This Year in Japanese

No Time to Waste: “Taipa” Chosen as One of Japan’s Words of 2022

Language Society

Taipa, an abbreviation of “time performance,” was selected by dictionary publisher Sanseidō as its word of the year for 2022, reflecting young people’s desire not to waste a second.

Get to the Chorus!

The word kosupa, an abbreviated form of “cost performance” meaning “value for money,” has become a standard part of the Japanese language. Dictionary publisher Sanseidō chose a variation on this theme, taipa, or “time performance,” as its word of the year for 2022.

Taipa is used for talking about efficient use of time, and is particularly associated with the members of Generation Z, born roughly between 1995 and 2010. In search of optimum “time performance,” they might watch films and drama at double speed or via recut versions that only show major plot points, and skip to the catchy parts of songs.

For these zoomers, learning to make the best use of their time is the only way to save themselves from drowning in an ocean of online content and to keep up with friends’ conversations.

The dictionary editor judges were also impressed by the extreme abbreviation of pafōmansu (performance) to simply pa; despite this brevity, taipa has caught on, assisted by the familiarity that kosupa has gained. One editor commented that there has not been such a bold shortening since baseball’s Pacific League became the “Pa League” (Pa rīgu).

Shōgakukan, another Japanese publisher, picked Kīu as its word of the year, the Japanese equivalent of the spelling Kyiv for the capital of Ukraine that follows the Ukrainian rendering more closely than the formerly standard Kiefu (Kiev).

Sanseidō’s Top 10 New Words of the Year for 2022

  1. タイパTaipa. An abbreviated version of taimu pafōmansu (time performance), signifying the level of satisfaction gained compared with the time spent. It is possible to use the phrase taipa ga ii, for example, to describe “good time performance” or an effective use of time.
  2. 構文Kōbun. A word for the structure of a sentence or grammatical construction, which by extension refers to a style of writing among a particular group. Notably, ojisan kōbun is said to be a style employed by middle-aged men (ojisan) when messaging, which is scattered with emoji and overfamiliar expressions.
  3. きまずKimazu. A shortened version of the adjective kimazui (awkward) used as an exclamation. When things get extremely awkward, speakers can elevate this term to its “final form,” kimazetto (derived from kima-Z).
  4. メタバースMetabāsu. The Metaverse, an immersive virtual-reality version of the internet that has been making global headlines, was also the subject of much discussion in Japan in 2022.
  5. 〇〇くない — __kunai. The suffix kunai is typically used to make i adjectives negative— for example samui (cold) becomes samukunai (not cold). However, recently kunai is being substituted for janai, a verbal phrase with wider application, whether as part of a sentence or in a tag question.
  6. ガクチカGakuchika. An abbreviation for the thorny question that recruiters in Japan are almost certain to ask jobhunters about where they particularly focused their efforts (chikara o ireru) during their student days (gakusei jidai).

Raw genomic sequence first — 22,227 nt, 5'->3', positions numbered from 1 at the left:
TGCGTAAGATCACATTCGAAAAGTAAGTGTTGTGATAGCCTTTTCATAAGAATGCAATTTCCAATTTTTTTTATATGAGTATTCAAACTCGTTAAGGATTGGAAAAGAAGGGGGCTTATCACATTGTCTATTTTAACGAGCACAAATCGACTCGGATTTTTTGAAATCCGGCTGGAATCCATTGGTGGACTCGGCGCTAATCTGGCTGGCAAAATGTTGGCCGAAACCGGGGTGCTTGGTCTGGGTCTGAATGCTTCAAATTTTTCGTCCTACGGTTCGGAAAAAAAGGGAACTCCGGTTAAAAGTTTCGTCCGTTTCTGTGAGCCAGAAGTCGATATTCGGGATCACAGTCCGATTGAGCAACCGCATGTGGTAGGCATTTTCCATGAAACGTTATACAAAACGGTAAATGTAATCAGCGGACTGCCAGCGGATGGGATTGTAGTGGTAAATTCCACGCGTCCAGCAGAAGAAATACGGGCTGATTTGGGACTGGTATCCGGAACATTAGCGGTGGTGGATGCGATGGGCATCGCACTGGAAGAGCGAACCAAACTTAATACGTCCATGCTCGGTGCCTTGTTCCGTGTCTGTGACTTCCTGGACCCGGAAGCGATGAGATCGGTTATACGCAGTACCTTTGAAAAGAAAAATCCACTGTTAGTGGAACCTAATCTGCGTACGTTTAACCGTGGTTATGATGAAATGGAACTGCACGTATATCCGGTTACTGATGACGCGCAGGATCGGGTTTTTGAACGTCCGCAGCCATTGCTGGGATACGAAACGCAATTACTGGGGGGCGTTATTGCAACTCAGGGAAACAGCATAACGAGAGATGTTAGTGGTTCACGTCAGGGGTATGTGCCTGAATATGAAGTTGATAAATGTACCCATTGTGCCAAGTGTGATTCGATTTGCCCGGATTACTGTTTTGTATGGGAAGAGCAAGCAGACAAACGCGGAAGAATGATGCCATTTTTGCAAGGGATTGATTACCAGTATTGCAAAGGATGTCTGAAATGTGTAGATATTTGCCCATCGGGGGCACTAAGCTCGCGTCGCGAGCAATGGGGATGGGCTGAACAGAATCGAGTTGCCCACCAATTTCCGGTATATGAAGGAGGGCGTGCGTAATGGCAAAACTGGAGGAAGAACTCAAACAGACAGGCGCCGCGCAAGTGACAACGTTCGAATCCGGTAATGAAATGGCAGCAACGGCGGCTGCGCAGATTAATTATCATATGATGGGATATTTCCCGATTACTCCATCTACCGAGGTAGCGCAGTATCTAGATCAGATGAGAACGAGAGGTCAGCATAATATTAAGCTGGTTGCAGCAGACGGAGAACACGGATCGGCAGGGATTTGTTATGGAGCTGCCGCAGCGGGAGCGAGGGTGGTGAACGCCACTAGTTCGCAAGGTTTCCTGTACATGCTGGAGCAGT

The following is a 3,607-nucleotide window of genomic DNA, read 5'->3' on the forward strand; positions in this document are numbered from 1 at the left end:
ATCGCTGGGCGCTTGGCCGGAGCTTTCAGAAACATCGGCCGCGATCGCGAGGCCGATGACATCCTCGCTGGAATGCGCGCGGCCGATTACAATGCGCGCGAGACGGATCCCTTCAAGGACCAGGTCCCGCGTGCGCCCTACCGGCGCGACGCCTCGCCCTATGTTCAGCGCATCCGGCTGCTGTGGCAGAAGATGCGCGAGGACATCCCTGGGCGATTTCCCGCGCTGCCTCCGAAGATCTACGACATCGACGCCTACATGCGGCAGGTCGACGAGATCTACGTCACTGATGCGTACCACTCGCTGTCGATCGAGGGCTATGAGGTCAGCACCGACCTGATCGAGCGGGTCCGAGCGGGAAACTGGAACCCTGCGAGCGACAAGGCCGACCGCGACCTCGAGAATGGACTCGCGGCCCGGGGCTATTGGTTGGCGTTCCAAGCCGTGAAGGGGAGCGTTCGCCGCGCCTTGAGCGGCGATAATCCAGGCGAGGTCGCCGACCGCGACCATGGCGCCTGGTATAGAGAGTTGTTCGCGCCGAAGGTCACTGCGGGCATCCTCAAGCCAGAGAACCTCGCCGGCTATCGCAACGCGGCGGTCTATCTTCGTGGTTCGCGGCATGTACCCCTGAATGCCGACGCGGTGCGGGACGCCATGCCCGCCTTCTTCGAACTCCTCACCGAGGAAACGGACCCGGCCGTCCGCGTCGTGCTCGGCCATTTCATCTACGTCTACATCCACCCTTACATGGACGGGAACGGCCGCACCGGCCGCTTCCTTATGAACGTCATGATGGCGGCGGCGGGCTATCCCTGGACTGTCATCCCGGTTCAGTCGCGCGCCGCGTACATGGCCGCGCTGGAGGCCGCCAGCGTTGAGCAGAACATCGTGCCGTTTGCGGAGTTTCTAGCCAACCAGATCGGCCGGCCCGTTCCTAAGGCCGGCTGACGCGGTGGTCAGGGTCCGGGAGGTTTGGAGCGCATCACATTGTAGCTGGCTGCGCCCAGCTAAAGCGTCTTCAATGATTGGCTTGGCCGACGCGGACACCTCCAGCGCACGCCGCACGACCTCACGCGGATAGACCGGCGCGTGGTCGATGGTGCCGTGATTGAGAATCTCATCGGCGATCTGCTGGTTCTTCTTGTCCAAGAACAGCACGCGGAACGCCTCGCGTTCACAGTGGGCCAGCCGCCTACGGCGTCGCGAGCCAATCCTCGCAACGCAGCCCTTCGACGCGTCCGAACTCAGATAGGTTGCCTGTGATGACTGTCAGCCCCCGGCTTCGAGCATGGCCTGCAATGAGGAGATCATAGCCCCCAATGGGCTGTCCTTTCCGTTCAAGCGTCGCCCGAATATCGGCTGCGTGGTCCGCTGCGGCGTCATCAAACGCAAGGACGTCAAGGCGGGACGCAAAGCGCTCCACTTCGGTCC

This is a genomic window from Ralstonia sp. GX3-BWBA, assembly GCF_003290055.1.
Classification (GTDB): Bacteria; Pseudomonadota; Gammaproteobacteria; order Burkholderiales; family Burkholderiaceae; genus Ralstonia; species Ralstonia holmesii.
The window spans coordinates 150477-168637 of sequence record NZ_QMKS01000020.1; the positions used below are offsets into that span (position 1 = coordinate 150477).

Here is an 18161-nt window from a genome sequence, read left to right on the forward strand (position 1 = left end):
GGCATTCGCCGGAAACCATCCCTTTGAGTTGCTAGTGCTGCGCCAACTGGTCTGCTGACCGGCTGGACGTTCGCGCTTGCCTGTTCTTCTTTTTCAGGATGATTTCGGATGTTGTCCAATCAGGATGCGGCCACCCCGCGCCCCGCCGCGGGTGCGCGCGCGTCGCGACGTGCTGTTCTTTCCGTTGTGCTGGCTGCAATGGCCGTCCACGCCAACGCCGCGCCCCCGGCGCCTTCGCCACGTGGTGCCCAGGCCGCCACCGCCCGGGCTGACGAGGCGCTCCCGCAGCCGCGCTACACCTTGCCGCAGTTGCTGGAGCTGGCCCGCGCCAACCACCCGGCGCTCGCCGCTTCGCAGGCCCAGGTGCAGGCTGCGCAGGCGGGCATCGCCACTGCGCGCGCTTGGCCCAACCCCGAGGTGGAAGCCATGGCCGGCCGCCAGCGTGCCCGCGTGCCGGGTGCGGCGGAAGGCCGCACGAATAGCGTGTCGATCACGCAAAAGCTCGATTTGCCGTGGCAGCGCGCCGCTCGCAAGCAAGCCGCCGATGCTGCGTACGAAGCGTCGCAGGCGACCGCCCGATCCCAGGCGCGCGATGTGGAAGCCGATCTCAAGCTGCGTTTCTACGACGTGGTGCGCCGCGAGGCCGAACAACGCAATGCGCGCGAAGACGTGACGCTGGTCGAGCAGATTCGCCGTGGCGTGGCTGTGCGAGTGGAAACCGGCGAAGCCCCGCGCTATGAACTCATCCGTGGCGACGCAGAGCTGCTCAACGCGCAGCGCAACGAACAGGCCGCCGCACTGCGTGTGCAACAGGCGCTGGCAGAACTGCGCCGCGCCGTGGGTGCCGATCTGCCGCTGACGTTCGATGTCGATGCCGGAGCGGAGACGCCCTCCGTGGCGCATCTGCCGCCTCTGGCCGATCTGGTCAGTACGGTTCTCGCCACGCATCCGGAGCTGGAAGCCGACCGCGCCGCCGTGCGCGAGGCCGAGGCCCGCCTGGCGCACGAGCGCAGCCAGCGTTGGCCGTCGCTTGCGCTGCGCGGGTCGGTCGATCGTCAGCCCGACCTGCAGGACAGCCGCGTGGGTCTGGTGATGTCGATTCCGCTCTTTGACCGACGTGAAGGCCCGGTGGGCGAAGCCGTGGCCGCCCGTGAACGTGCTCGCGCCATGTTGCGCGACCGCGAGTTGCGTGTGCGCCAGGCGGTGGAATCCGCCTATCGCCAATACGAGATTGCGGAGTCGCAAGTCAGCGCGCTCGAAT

7. 一生Isshō. Literally “a lifetime,” this has been adapted to mean simply “a long time” or “ages,” such as when describing taking a lengthy nap.
  8. 酷暑日Kokushobi. The Japan Weather Association began using this term in 2022, which could be translated as “severe heat day,” for days when the temperature rises above 40° centigrade. With global warming, there was a need to add to the list of established words like mōshobi (猛暑日), an “extreme heat day” when the mercury climbs above 35°, and manatsubi (真夏日), a “midsummer day” when it tops 30°. Kokushobi is yet to be officially adopted by the Japan Meteorological Agency.
  9. 闇落ちYamiochi. A literal “fall into darkness,” representing the downward moral journey of a formerly upstanding member of society who turns to the dark side.
  10. リスキリングRisukiringu. This loanword, taken from “reskilling” in English, caught on in Japan in 2022, whether for people seeking a totally new job or simply adding strings to their bow. Along with several other terms on this list, it was also included in this year’s candidates for the Word of the Year.

Shōgakukan’s Top New Words of the Year for 2022

キーウKīu [Winner]. A rendering of the Ukrainian capital Kyiv that represents the Ukrainian name, rather than the Russian Kiev (Kiefu in Japanese).

国葬儀Kokusōgi [Runner-up]. The decision to hold a state funeral for former Prime Minister Abe Shinzō after he was killed in July led to considerable debate. The government’s use of the word kokusōgi rather than the more common kokusō seemed to suggest that the ceremony was somehow different from earlier occasions.

メタバースMetabāsu [Runner-up] Shōgakukan also saw the imagined virtual space as one of the key words to become established in 2022.

(Originally published in Japanese on November 30, 2022. Banner photo: Representatives from the dictionary publisher Sanseidō announce its words of the year on November 30, 2022. © Sanseidō.)

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